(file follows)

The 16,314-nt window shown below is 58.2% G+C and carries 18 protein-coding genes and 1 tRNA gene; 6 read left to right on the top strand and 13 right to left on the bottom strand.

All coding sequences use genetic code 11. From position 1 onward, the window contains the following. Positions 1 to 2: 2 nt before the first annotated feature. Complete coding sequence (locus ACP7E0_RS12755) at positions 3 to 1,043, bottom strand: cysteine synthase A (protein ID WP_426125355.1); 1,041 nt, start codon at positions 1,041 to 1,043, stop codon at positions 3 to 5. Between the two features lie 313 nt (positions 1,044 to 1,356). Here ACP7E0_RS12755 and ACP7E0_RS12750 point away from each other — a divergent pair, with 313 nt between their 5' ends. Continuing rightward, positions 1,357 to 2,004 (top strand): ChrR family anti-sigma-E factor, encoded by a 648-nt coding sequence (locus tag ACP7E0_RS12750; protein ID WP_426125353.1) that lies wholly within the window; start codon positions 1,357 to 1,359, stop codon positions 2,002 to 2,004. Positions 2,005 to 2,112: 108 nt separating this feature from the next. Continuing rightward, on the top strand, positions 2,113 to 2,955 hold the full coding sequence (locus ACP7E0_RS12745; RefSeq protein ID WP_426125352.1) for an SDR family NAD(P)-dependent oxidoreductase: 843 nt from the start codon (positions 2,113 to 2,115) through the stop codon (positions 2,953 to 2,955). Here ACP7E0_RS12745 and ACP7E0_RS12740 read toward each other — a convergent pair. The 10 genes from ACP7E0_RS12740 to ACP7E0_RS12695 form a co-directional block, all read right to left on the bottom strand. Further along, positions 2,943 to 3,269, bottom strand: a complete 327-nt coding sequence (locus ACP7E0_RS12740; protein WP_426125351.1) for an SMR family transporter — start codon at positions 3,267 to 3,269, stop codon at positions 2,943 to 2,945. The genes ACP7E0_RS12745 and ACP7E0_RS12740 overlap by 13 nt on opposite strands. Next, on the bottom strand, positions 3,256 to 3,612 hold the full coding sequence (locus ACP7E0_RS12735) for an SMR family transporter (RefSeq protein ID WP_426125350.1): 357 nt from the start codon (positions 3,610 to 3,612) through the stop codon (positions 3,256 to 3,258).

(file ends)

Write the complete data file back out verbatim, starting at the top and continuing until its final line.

The 16,314-nt window shown below is 58.2% G+C and carries 18 protein-coding genes and 1 tRNA gene; 6 read left to right on the top strand and 13 right to left on the bottom strand.

All coding sequences use genetic code 11. From position 1 onward, the window contains the following. Positions 1 to 2: 2 nt before the first annotated feature. Complete coding sequence (locus ACP7E0_RS12755) at positions 3 to 1,043, bottom strand: cysteine synthase A (protein ID WP_426125355.1); 1,041 nt, start codon at positions 1,041 to 1,043, stop codon at positions 3 to 5. Between the two features lie 313 nt (positions 1,044 to 1,356). Here ACP7E0_RS12755 and ACP7E0_RS12750 point away from each other — a divergent pair, with 313 nt between their 5' ends. Continuing rightward, positions 1,357 to 2,004 (top strand): ChrR family anti-sigma-E factor, encoded by a 648-nt coding sequence (locus tag ACP7E0_RS12750; protein ID WP_426125353.1) that lies wholly within the window; start codon positions 1,357 to 1,359, stop codon positions 2,002 to 2,004. Positions 2,005 to 2,112: 108 nt separating this feature from the next. Continuing rightward, on the top strand, positions 2,113 to 2,955 hold the full coding sequence (locus ACP7E0_RS12745; RefSeq protein ID WP_426125352.1) for an SDR family NAD(P)-dependent oxidoreductase: 843 nt from the start codon (positions 2,113 to 2,115) through the stop codon (positions 2,953 to 2,955). Here ACP7E0_RS12745 and ACP7E0_RS12740 read toward each other — a convergent pair. The 10 genes from ACP7E0_RS12740 to ACP7E0_RS12695 form a co-directional block, all read right to left on the bottom strand. Further along, positions 2,943 to 3,269, bottom strand: a complete 327-nt coding sequence (locus ACP7E0_RS12740; protein WP_426125351.1) for an SMR family transporter — start codon at positions 3,267 to 3,269, stop codon at positions 2,943 to 2,945. The genes ACP7E0_RS12745 and ACP7E0_RS12740 overlap by 13 nt on opposite strands. Next, on the bottom strand, positions 3,256 to 3,612 hold the full coding sequence (locus ACP7E0_RS12735) for an SMR family transporter (RefSeq protein ID WP_426125350.1): 357 nt from the start codon (positions 3,610 to 3,612) through the stop codon (positions 3,256 to 3,258).